Tor Romance, $6.99, ISBN 978-0-7653-5962-9
First off, if you are new to the series, please take a while to read the review of the first book in the series, Touch of Evil, to get a quick refresher course. This review, by the way, will contain a few details that could very well spoil the story for you, so you know what to do if you want to read this book “pure”, as some folks out there would say.
Ending a series with a wedding is always a good idea, I must say, and so the series The Thrall ends with a book that sees our heroine Kate Reilly planning a Las Vegas wedding with her werewolf boyfriend Tom. Unfortunately, it begins to snow very heavily at that time of the year in Colorado. First, her apartment building collapses. No, really, that’s what it does. Then Katie makes it safely to Las Vegas, only to realize that Tom is stranded back in Colorado for a few days. In Las Vegas, Katie finds herself dealing with yet more psychotic females and plenty of Thrall drama before she and Tom can finally get down to business.
I wish the synopsis at the back cover of Touch of Darkness hasn’t mentioned that Katie’s ex-boyfriend is back because he shows up pretty late in the story for someone whose name is on the back cover and therefore, I suspect that his appearance is better off kept as a surprise twist for readers. Oh well. At least that is what I would do if I write the back blurb. As for the story, this one has plenty of romantic moments between Katie and Tom interspersed by action scenes. The romantic aspect of the story is pretty sweet, although a part of me wishes that Tom is a little bit more useful here. Not that I am of the “men must save the day” school of thought, mind you, it’s just that I feel so sorry for Katie.
You see, Katie has to deal with so many things here from psychotic homicidal bitches from hell to her ex-boyfriend coming back from the dead to become the mother of all bad guys. Katie doesn’t make it easy on herself, though – where she can let her enemies die, she’d decide that she can’t let them suffer so she will make an effort to save them… only to, of course, confront them another day. If I were her and my fiancé’s psychotic ex-girlfriend tried to kill me, I’d happily let that psychotic woman feel the brutal hospitality of the detention center. Heck, I’d supply the electrical prods if that will make the party more merry. But Katie is more noble than me, which I suppose is why she gets to be the heroine of the story. I really roll up my eyes when she even goes on a guilt trip about how she has killed so many people.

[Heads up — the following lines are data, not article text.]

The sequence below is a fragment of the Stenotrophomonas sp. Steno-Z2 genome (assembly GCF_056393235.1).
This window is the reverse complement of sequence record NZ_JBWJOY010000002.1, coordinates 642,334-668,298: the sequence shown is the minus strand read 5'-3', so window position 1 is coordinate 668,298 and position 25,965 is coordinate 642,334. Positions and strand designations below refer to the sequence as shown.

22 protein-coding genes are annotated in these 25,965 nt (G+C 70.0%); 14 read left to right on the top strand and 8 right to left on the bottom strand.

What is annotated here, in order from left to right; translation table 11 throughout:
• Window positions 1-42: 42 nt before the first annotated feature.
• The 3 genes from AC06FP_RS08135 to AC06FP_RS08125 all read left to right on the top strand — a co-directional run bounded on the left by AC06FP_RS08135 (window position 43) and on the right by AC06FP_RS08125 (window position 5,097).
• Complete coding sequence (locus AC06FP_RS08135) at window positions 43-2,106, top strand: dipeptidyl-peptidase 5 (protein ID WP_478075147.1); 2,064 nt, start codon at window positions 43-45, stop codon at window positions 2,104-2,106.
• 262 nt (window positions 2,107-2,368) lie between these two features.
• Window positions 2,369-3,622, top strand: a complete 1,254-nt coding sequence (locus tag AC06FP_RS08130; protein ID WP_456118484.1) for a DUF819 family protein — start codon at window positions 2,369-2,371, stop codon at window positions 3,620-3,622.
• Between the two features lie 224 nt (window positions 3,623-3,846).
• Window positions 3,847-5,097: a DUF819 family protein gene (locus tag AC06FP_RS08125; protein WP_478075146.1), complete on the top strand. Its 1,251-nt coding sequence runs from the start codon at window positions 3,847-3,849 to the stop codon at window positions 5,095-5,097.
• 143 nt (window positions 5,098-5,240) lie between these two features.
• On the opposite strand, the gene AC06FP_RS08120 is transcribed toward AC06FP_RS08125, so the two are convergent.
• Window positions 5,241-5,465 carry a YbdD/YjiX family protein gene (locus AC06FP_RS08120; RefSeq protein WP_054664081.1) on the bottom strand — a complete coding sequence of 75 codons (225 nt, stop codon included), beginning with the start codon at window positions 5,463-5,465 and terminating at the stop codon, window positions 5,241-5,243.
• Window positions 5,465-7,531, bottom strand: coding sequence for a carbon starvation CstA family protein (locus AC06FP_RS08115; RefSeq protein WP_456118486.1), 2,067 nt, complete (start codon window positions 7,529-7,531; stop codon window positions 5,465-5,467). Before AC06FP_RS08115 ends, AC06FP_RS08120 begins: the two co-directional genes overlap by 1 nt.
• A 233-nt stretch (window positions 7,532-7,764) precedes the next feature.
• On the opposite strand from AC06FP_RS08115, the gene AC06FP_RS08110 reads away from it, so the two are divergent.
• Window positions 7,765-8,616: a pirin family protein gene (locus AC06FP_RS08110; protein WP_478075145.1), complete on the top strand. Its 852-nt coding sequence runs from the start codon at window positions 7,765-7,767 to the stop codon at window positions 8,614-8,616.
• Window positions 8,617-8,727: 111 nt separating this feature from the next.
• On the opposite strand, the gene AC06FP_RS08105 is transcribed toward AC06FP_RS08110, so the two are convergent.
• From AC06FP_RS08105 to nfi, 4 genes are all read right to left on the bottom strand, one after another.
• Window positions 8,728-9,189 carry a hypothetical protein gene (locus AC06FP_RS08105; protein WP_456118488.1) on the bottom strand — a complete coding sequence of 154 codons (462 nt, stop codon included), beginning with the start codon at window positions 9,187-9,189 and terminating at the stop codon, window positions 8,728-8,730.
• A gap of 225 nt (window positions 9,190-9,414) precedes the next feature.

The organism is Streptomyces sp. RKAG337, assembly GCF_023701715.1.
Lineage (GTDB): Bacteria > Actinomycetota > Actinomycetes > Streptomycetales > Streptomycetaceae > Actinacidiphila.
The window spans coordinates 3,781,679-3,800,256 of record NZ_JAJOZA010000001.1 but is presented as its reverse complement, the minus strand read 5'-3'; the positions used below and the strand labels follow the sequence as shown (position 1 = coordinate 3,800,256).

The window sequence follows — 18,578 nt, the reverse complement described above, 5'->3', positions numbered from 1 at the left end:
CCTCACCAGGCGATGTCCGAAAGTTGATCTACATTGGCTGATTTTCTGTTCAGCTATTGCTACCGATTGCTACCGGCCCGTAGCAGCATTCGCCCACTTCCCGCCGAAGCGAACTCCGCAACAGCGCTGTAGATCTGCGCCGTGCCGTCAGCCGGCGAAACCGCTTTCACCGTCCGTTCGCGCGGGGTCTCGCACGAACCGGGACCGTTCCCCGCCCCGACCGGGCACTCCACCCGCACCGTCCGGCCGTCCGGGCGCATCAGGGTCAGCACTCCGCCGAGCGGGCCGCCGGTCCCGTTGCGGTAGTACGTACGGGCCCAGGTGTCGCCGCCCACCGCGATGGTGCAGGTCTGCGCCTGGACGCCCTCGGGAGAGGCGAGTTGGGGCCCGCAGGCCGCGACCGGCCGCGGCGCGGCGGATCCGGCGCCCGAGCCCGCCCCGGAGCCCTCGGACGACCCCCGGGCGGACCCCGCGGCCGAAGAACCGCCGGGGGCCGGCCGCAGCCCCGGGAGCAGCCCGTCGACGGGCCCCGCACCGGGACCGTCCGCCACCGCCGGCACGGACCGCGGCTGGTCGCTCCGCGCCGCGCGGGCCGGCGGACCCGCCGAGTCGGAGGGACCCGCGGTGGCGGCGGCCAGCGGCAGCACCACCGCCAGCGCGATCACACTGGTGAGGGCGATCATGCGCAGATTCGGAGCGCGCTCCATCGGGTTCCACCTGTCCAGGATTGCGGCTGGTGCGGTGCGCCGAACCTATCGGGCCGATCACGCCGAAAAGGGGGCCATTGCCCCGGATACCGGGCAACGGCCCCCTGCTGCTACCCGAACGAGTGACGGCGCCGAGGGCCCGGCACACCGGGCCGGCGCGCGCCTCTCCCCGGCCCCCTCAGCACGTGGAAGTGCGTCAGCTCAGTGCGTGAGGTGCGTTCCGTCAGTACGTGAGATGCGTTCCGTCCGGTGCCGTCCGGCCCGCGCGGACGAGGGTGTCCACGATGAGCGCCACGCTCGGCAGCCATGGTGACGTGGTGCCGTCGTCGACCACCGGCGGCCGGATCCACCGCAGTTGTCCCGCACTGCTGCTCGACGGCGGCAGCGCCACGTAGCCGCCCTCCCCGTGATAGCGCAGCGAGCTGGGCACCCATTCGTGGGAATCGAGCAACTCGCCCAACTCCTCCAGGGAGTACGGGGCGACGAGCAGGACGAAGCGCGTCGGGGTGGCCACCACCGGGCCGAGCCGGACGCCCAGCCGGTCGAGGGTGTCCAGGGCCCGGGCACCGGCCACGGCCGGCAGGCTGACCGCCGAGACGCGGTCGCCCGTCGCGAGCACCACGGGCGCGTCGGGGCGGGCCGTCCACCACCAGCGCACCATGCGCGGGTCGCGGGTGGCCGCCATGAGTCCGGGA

And poor Katie, it’s not as if her efforts are appreciated. Her brother Joe at the start of the story refuses to talk to her because everything is her fault, it seems. His wife happily tells Katie that Joe blames Katie for everything with a smile on her face. I’m really puzzled when the authors try to pass off that particular scene as one of bonding between two close friends, because in my world, that scene is one of needless cruelty. You don’t kick someone when she’s down, no? Even the rest of the country view Katie as the bad guy. In what I feel is a big mistake, by keeping such things “off-stage”, I’m merely told that the thralls are now viewed as the good guys because they help coma patients and junkies recover. At any rate, this means that the killer of the good guys – say hello, Katie – is now the bad guy. Poor Katie. And still she insists on helping these useless ungrateful creatures. I don’t know whether to admire or pity her.
Still, the fact that I feel so sorry for Katie aside, I find this story to be very readable. The authors grab me by the throat from the first page and I can’t put down this story until I’ve finished reading every page.
However, the biggest reason why I feel let down by this story is the way the series ends. That’s it? No big invasion? No V-style clashes? All I get here is just an admittedly gripping minor showdown that is resolved by Katie testing out a new power and actually winning in an “Oops! How did she do that again?” manner. The entire parasitic vampire creature population is wiped out just like that! What a bunch of wimps. I close the book thinking, “Is that it? That’s all?”
I love the concept of the story and despite my frustrations with the authors’ reliance on one-dimensional insane villains to create conflict, I always thought that the series have great potential to be fun. Now, the party is over before it has even begun and I am left standing here feeling like the most miserable fat girl in the prom.